Civil religion, in Mennonite eyes, blurs the historical distinction between the political and sacred orders, confers a divine legitimacy on the state, and lures the faithful into a patriotic embrace of nationalism. Indeed, many Mennonite authors have argued that civil religion fosters national idolatry, a worship of the nation-state and its powerful interests in ways that divert the faithful from the radical demands of the God of the New Testament. Mennonites have argued that the God of American civil religion is a provincial deity, a tribal God who typically blesses the political status quo and frowns sternly on other forms of governments, especially nondemocratic ones. Mennonite authors have contended that the star-spangled God of American tribal religion threatens to usurp the biblical notion of a God who sends rain on the unjust as well as the just and welcomes followers from every tribe, nation, and ethnic enclave. A civil religion that wraps the destiny of a particular nation up with the promises of a tribal God is an affront to the universal character of the God of holy Scripture whose purposes transcend the destiny of particular nations. While this critical view of civil religion prevailed among academicians, many Mennonites were comfortable with the religious flavor of the God-and-country patriotism.

Mennonite concern with civil religion peaked with the patriotic celebrations surrounding the American bicentennial in July 1976. In the 12 months preceding the bicentennial celebration, the Gospel Herald, weekly publication of the Mennonite Church (MC), printed 23 articles, including three editorials, which dealt with civil religion. A variety of authors pointed out the dangers of uncritical national worship and called the readers to repentance and obedience to the God who loves all nations and all cultures. Other Mennonite papers carried articles with similar concerns during this time. The Mennonite Central Committee distributed a "Civil Religion" packet containing 11 articles describing and critiquing civil religion and 9 other articles which discussed appropriate ways to celebrate the bicentennial. A summary pamphlet in the MCC packet warned that the danger of civil religion "lies in being seduced into uncritical celebration of the nation state, forgetting our higher loyalty to God." Several Mennonite regional conferences issued statements criticizing the "strong spirit of nationalism" and calling their members to "reaffirm their allegiance to the Lordship of Christ and his supranational kingdom."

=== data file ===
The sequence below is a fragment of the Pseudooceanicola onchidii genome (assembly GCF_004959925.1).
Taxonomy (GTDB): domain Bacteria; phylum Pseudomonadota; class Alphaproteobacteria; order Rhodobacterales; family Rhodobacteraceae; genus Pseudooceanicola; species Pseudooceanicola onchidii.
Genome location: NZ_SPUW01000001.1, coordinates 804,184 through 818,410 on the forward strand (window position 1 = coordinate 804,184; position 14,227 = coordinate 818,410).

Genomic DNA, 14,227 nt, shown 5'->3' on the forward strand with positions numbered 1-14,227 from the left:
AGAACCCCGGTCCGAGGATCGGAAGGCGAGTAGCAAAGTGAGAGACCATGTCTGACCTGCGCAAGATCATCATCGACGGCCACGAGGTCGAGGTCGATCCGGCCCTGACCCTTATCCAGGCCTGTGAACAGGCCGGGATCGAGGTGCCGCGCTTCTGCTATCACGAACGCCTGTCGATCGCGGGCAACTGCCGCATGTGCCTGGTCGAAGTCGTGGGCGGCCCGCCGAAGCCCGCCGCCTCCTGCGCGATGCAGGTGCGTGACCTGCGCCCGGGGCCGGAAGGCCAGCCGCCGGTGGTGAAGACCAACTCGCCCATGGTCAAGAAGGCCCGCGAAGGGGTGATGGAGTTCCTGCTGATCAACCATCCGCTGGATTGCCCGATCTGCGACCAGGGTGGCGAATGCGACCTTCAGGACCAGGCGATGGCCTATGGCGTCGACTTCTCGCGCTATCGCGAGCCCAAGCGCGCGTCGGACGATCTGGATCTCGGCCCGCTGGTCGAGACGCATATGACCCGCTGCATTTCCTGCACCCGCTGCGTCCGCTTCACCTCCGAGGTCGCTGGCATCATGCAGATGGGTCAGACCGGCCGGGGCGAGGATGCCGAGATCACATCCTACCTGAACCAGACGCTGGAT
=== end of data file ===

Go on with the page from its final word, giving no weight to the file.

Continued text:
The Herald Press publication of Our Star-Spangled Faith provided a Mennonite critique of civil religion that circulated beyond Mennonite circles. In the same manner, the publication of A Dream for America offered proposals by a Mennonite scholar for celebrating the national dream without the entrapment of idolatrous nationalism. The common theme in all of these Mennonite publications warned, that an untamed civil religion would degenerate into a national idolatry that would not only supplant the prophetic teaching of the New Testament, but would also confer a divine blessing on the state, thereby legitimating militarism and oppression in the name of God.

See also Church-State Relations; Shintoism


Bellah, Robert. The Broken Covenant: American Civil Religion in Time of Trial. New York: Seabury Press, 1975.

"Civil Religion and Bicentennial," a resource packet of 20 items. Akron, PA: Mennonite Central Committee, 1976.

Kraybill, Donald B. Our Star-Spangled Faith. Scottdale, PA: Herald Press, 1976.

Kraybill, Donald B. "Civil Religion vs. New Testament Christianity." Gospel Herald (11 May 1976): 402-03.

Lapp, John A. A Dream for America. Scottdale, PA: Herald Press, 1976.

Lapp, John A. "Civil Religion Is But Old Establishment Writ Large," in Kingdom, Cross and Community, ed. J. R. Burkholder and Calvin Redekop. Scottdale, PA: Herald Press, 1976: 196-207.

Lapp, John A. "Understanding Civil Religion." Christian Living (October 1973): 15, 24.

Richey, Russell E. and Donald G. Jones, eds. American Civil Religion. New York: Harper and Row, 1974.

Author(s) Donald B Kraybill
Date Published 1987

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Kraybill, Donald B. "Civil Religion, United States." Global Anabaptist Mennonite Encyclopedia Online. 1987. Web. 4 Aug 2021.,_United_States&oldid=164018.

APA style

Kraybill, Donald B. (1987). Civil Religion, United States. Global Anabaptist Mennonite Encyclopedia Online. Retrieved 4 August 2021, from,_United_States&oldid=164018.


Adapted by permission of Herald Press, Harrisonburg, Virginia, from Mennonite Encyclopedia, Vol. 5, pp. 163-165. All rights reserved.